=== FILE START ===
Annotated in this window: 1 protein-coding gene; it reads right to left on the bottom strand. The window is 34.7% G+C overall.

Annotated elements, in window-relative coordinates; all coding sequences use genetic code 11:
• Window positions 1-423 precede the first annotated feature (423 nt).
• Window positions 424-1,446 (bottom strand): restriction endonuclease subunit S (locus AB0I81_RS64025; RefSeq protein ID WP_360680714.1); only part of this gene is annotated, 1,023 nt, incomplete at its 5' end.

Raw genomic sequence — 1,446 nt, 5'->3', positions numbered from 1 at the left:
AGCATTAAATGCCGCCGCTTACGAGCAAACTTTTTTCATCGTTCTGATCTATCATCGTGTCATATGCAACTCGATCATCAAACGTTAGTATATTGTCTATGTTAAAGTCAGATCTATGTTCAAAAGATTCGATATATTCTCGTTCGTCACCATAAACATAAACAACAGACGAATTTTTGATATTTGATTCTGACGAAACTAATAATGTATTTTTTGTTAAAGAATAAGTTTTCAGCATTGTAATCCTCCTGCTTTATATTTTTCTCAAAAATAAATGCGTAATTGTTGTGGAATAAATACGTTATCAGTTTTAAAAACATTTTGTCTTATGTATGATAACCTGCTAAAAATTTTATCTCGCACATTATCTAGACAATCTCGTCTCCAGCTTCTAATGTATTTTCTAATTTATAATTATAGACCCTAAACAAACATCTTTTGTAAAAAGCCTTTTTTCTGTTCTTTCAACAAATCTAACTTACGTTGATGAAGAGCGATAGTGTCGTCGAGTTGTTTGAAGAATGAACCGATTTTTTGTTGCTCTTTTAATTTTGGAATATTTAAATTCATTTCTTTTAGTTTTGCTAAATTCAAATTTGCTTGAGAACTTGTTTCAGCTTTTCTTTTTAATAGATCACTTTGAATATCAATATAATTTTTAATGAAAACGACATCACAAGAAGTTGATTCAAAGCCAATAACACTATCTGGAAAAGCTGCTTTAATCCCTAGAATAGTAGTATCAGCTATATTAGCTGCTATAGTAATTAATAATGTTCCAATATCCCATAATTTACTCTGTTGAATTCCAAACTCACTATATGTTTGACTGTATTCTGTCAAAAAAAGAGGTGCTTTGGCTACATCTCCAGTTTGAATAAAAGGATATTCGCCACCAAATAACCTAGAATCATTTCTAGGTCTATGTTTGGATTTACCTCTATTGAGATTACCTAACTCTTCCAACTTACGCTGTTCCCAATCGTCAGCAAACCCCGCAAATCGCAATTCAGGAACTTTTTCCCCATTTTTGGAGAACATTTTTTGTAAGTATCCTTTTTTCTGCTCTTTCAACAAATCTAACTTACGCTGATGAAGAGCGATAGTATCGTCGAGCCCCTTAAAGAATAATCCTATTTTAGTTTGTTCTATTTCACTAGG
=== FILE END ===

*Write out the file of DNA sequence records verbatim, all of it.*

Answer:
Annotated in this window: 1 protein-coding gene; it reads right to left on the bottom strand. The window is 34.7% G+C overall.

Annotated elements, in window-relative coordinates; all coding sequences use genetic code 11:
• Window positions 1-423 precede the first annotated feature (423 nt).
• Window positions 424-1,446 (bottom strand): restriction endonuclease subunit S (locus AB0I81_RS64025; RefSeq protein ID WP_360680714.1); only part of this gene is annotated, 1,023 nt, incomplete at its 5' end.

Raw genomic sequence — 1,446 nt, 5'->3', positions numbered from 1 at the left:
AGCATTAAATGCCGCCGCTTACGAGCAAACTTTTTTCATCGTTCTGATCTATCATCGTGTCATATGCAACTCGATCATCAAACGTTAGTATATTGTCTATGTTAAAGTCAGATCTATGTTCAAAAGATTCGATATATTCTCGTTCGTCACCATAAACATAAACAACAGACGAATTTTTGATATTTGATTCTGACGAAACTAATAATGTATTTTTTGTTAAAGAATAAGTTTTCAGCATTGTAATCCTCCTGCTTTATATTTTTCTCAAAAATAAATGCGTAATTGTTGTGGAATAAATACGTTATCAGTTTTAAAAACATTTTGTCTTATGTATGATAACCTGCTAAAAATTTTATCTCGCACATTATCTAGACAATCTCGTCTCCAGCTTCTAATGTATTTTCTAATTTATAATTATAGACCCTAAACAAACATCTTTTGTAAAAAGCCTTTTTTCTGTTCTTTCAACAAATCTAACTTACGTTGATGAAGAGCGATAGTGTCGTCGAGTTGTTTGAAGAATGAACCGATTTTTTGTTGCTCTTTTAATTTTGGAATATTTAAATTCATTTCTTTTAGTTTTGCTAAATTCAAATTTGCTTGAGAACTTGTTTCAGCTTTTCTTTTTAATAGATCACTTTGAATATCAATATAATTTTTAATGAAAACGACATCACAAGAAGTTGATTCAAAGCCAATAACACTATCTGGAAAAGCTGCTTTAATCCCTAGAATAGTAGTATCAGCTATATTAGCTGCTATAGTAATTAATAATGTTCCAATATCCCATAATTTACTCTGTTGAATTCCAAACTCACTATATGTTTGACTGTATTCTGTCAAAAAAAGAGGTGCTTTGGCTACATCTCCAGTTTGAATAAAAGGATATTCGCCACCAAATAACCTAGAATCATTTCTAGGTCTATGTTTGGATTTACCTCTATTGAGATTACCTAACTCTTCCAACTTACGCTGTTCCCAATCGTCAGCAAACCCCGCAAATCGCAATTCAGGAACTTTTTCCCCATTTTTGGAGAACATTTTTTGTAAGTATCCTTTTTTCTGCTCTTTCAACAAATCTAACTTACGCTGATGAAGAGCGATAGTATCGTCGAGCCCCTTAAAGAATAATCCTATTTTAGTTTGTTCTATTTCACTAGG